Clearly the science of medicine has progressed by leaps and bounds over the last twenty years—from computerized surgery to genetic modification. Yet medicine is more than just a science. It is also an art. As medical students complete their education, however, they may find that their training has been focused solely on the mechanics of diagnosis and treatment. While this scientific knowledge is fundamental to proper healthcare, it can overlook the importance of interacting with patients. In an attempt to refocus on how vital it is for doctors to consider their patients in full, Dr. Clifton K. Meador has written The Little Book of Doctors’ Rules. It offers simple and concise suggestions to humanize the practice of medicine.
In this book, Dr. Meador draws on his nearly sixty-year medical career for nuggets of advice with both compassion and humor. Although there may not be a defined medical disease behind every physical symptom, Dr. Meador reminds us that the reason behind a symptom may be found if a doctor observes and listens carefully to a patient. He believes an effective physician treats a patient, not just a patient’s disease.
The Little Book of Doctors’ Rules offers insightful rules that address a host of topics, which include developing a rapport with patients, treating dementia, and prescribing drugs. Designed for any healthcare professional, these short rules are easily understood and (mostly) non-technical. Here is a small sampling of Dr. Meador’s advice, from the sage and somber to the clever and sometimes controversial.
- While listening to a patient, do not do anything else. Just listen.
- Stop drug use in treatment whenever possible. If impossible, cease a patient’s use of as many drugs as possible whenever possible.
- Just because you know a lot of physiology, biochemistry, and anatomy does not mean you know anything about people.
If all you listen to are symptoms, then all you will hear from your patients are symptoms.
In addition to his own rules, Dr. Meador has included advice offered by some of the past giants of medicine. It is no coincidence that their words echo the message of this book, which gets to the true center of the healing arts.
Clifton K. Meador, MD is a graduate of Vanderbilt University School of Medicine. He trained at Columbia Presbyterian Hospital in New York and at Vanderbilt Medical School, where he completed a NIH fellowship in endocrinology. After practicing medicine, he joined the faculty of medicine at University of Alabama School, where he was professor of medicine and then dean of the UAB School of Medicine from 1968 to 1973. He returned to Vanderbilt and Saint Thomas Hospital, serving as chief of medicine and chief medical officer of Saint Thomas Hospital from 1973 to 1998. He then served as the first executive director of the Meharry-Vanderbilt Alliance from 1999 to 2012. He is professor of medicine emeritus at both Vanderbilt School of Medicine and Meharry Medical College. Currently, Dr. Meador and his wife Ann Cowden, a well-known portrait artist, live in Nashville, Tennessee.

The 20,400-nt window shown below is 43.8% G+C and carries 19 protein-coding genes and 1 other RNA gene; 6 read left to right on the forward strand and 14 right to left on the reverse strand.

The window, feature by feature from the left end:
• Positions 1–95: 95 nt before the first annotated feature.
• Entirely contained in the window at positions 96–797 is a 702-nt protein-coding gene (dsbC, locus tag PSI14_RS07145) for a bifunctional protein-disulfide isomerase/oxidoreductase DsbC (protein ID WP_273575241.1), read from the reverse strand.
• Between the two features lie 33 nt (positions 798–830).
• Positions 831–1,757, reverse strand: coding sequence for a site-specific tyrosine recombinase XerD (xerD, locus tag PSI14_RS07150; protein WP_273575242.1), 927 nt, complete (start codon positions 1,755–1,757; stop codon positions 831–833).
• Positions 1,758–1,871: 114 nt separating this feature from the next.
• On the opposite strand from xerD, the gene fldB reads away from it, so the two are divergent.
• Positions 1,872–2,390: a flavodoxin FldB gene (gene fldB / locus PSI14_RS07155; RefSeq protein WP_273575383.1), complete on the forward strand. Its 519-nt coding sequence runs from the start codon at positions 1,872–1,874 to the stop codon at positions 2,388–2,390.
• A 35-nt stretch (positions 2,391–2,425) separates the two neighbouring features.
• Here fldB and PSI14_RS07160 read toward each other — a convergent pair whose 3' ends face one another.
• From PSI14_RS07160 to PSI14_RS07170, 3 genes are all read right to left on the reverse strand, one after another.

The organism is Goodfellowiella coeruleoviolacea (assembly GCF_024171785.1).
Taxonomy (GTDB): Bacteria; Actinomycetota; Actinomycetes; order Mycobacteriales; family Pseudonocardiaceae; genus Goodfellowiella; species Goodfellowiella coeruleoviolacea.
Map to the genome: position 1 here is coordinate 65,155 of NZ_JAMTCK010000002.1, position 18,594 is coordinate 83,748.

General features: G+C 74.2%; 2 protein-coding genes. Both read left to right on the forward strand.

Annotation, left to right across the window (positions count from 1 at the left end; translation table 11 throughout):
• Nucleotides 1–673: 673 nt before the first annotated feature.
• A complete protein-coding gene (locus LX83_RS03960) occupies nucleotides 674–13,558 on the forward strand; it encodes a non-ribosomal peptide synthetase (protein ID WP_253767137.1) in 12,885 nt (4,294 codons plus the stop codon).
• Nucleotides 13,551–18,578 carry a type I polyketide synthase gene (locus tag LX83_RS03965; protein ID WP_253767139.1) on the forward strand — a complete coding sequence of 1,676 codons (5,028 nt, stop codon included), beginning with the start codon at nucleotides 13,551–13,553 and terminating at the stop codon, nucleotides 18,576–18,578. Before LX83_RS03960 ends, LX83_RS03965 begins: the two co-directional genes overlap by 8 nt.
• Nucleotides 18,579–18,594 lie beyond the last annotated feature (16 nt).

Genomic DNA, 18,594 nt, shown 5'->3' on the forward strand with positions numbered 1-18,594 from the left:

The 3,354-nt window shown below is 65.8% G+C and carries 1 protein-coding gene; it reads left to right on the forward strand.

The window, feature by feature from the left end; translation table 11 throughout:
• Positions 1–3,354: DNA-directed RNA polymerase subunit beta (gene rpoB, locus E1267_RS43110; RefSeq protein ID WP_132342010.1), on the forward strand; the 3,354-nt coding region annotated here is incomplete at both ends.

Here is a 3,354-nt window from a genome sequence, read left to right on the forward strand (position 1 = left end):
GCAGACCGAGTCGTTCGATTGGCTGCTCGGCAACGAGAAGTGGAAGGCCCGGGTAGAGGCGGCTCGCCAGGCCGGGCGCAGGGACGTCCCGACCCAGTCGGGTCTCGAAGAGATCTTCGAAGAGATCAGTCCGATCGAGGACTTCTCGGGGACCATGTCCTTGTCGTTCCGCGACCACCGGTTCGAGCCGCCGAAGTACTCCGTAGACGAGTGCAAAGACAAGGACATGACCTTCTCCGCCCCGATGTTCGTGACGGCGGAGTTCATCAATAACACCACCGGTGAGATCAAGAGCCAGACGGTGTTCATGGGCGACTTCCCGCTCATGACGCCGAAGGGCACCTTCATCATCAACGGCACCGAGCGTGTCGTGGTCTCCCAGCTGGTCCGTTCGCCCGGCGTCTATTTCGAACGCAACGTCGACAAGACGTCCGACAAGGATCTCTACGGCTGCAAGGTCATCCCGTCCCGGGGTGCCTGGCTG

“A brilliantly humane and practical guide for how to be a good doctor . . .
Wise, compassionate—and funny! There is nothing like it.”
—Samuel Shem, Professor of Medicine and Medical Humanities, NYU Medical School
"This book is so valuable because [author] Meador reminds doctors that they are treating a person, not a disease." —Maggie Mahar, author of Money-Driven Medicine
I. Rules for Developing Patient Rapport, 3
II. Rules for the Diagnostic Process, 13
III. Rules for Mental Status Examination, 29
IV. Rules for the Use of Medication, 33
V. Rules for Caring for Difficult Patients, 47
VI.Rules for Being a Professional, 59
About the Author, 106
Introduction Since graduating from Vanderbilt University School of Medicine in 1955, I have witnessed many changes in the practice of medicine. The most dramatic changes have been the marked increase in specialists and the equally marked decrease in generalists—those physicians and other healthcare professionals in first-contact medical care, by which I mean general internists, family physicians, general practitioners, pediatricians, and nurse practitioners. These professionals see patients as they enter the healthcare system. At this initial point in the process, the nature and cause of a clinical problem is unknown. From my experience in primary care, and from discussions with colleagues, I have found that over 50 percent of primary care patients do not have a definable medical disease. They have complaints or symptoms but no medical disease. Nevertheless, while there may not a definable medical disease to explain every symptom, every symptom has a definable cause. Uncovering these hidden causes takes careful listening, observation, and a collaborative, trusting relationship between professional and patient. Identifying these hidden causes is the essential role of primary care and a major focus of the rules in this book. While this book is aimed mainly at those in primary care, it is meant to be used by all healthcare professionals. Divided into six Little Book of Doc Rules interior.indd 1 1/17/20 2:37 PM The Little Book of Doctor’s Rules 2 parts, it contains rules for developing patient rapport, the diagnostic process, mental status examination, the use of medication, caring for difficult patients, and being a professional. These rules provide guidance on how to learn the details of a patient’s lived life, establish a trusting relationship with a patient, and address the concerns of a patient. By seeing each patient as a human being instead of a collection of symptoms, healthcare workers of every variety can significantly improve the healthcare system, benefitting not only patients but also themselves.